I. What is Blockchain Technology?
Blockchain, originally called block chain – is a ledger that records the balance and history information of all accounts participating in its transaction chain. Each block containing information in the blockchain system is often called a “block”. The blocks contain information about the initialization time and are linked to the previous block, accompanied by a time code and transaction data. Once the data is accepted by the network, there is no way to change it. Therefore, it can be said that Blockchain was born to prevent fraud and change of data in transactions.
More specifically, a blockchain is a linear chain of blocks connected and secured by cryptographic proofs. A blockchain is often built as a distributed system that functions as a decentralized ledger. This means that there are multiple (distributed) ledgers and no single organization has the (decentralized) control. Put simply, every user participating in the blockchain network will keep an electronic copy of blockchain data. Blockchain data is regularly updated with all the latest transactions and synchronized with the user’s copy.
In other words, a distributed system is maintained by the collective work of many users around the world. These users are also called network nodes, and all these nodes are involved in the process of verifying and validating transactions according to the rules of the system. Therefore, power is decentralized. Blockchain technology can also be applied in other areas that do not necessarily require financial activities. In the context of cryptocurrencies, blockchain has the role of permanently keeping a record of all confirmed transactions.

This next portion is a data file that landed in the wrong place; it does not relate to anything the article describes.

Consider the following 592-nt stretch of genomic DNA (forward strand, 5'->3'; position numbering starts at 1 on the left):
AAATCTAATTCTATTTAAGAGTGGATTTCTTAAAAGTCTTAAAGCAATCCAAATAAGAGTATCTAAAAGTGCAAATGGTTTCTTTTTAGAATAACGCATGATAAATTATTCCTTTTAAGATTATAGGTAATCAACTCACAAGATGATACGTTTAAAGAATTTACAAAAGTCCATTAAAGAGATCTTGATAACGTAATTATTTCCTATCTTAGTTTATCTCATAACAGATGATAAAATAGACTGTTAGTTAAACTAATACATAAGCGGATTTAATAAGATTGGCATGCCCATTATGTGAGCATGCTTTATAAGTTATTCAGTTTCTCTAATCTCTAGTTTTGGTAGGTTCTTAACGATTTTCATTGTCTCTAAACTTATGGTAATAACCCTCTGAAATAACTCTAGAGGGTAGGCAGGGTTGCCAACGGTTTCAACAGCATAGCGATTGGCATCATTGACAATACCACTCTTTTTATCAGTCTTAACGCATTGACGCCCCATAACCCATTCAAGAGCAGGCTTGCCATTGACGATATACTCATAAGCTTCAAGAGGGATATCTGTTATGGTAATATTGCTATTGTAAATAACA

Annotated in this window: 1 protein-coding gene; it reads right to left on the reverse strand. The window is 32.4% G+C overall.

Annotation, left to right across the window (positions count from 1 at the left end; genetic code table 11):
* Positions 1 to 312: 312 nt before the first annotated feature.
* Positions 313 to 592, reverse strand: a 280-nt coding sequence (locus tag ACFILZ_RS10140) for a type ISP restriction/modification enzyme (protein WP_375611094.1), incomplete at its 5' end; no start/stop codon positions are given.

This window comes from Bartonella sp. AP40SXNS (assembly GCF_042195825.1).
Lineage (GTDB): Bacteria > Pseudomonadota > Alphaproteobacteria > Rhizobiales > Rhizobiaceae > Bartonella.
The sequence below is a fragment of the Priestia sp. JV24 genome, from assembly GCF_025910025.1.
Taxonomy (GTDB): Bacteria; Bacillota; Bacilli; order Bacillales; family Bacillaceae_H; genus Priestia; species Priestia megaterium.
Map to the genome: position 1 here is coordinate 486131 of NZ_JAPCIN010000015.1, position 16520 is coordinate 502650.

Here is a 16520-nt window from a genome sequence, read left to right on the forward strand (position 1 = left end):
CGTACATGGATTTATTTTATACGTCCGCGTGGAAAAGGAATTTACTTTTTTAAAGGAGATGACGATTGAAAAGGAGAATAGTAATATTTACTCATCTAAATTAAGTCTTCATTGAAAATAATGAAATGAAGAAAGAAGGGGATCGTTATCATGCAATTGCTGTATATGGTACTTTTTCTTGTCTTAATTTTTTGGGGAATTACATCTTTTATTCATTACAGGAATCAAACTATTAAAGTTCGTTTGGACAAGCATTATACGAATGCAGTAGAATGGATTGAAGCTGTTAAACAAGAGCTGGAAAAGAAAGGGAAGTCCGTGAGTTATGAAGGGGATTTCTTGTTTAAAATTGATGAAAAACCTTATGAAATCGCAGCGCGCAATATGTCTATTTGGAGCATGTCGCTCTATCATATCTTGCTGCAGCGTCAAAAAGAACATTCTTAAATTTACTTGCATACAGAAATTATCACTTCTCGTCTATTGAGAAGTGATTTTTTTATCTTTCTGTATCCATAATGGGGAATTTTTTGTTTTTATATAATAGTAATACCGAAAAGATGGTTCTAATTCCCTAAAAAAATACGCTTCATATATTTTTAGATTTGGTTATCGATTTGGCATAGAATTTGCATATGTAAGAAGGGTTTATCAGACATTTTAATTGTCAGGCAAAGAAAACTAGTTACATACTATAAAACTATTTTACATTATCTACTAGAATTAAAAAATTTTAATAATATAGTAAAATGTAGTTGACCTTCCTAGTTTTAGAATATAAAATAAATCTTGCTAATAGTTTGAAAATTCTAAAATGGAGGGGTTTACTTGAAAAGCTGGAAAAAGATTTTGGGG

II. Blockchain History?
The idea behind blockchain technology was described as early as 1991 when researchers Stuart Haber and W. Scott Stornetta introduced a practical, computational solution to timestamp digital documents so that they would not be blocked. backdating or intervening. The system used a string of cryptographically secured blocks to store timestamped documents, and in 1992, Merkle trees were integrated into the design, making it more efficient. by allowing a block to gather some text. However, this technology was not used and the patent expired in 2004, four years before Bitcoin was born.
In 2004, computer scientist and cryptographer Hal Finney (Harold Thomas Finney II) launched a system called RPoW, Proof Of Work Reuse. The system works by receiving an immutable or irreplaceable Hashcash based on the proof of work token, and in return creates an RSA signed token that can then be exchanged directly from this person. to other people. RPoW solved the problem because of double consumption by keeping ownership of registered tokens on a trusted server; This server is designed to allow users around the world to verify accuracy and integrity in real time. RPoW can be seen as an initial experiment and is an important first step in the history of cryptocurrencies.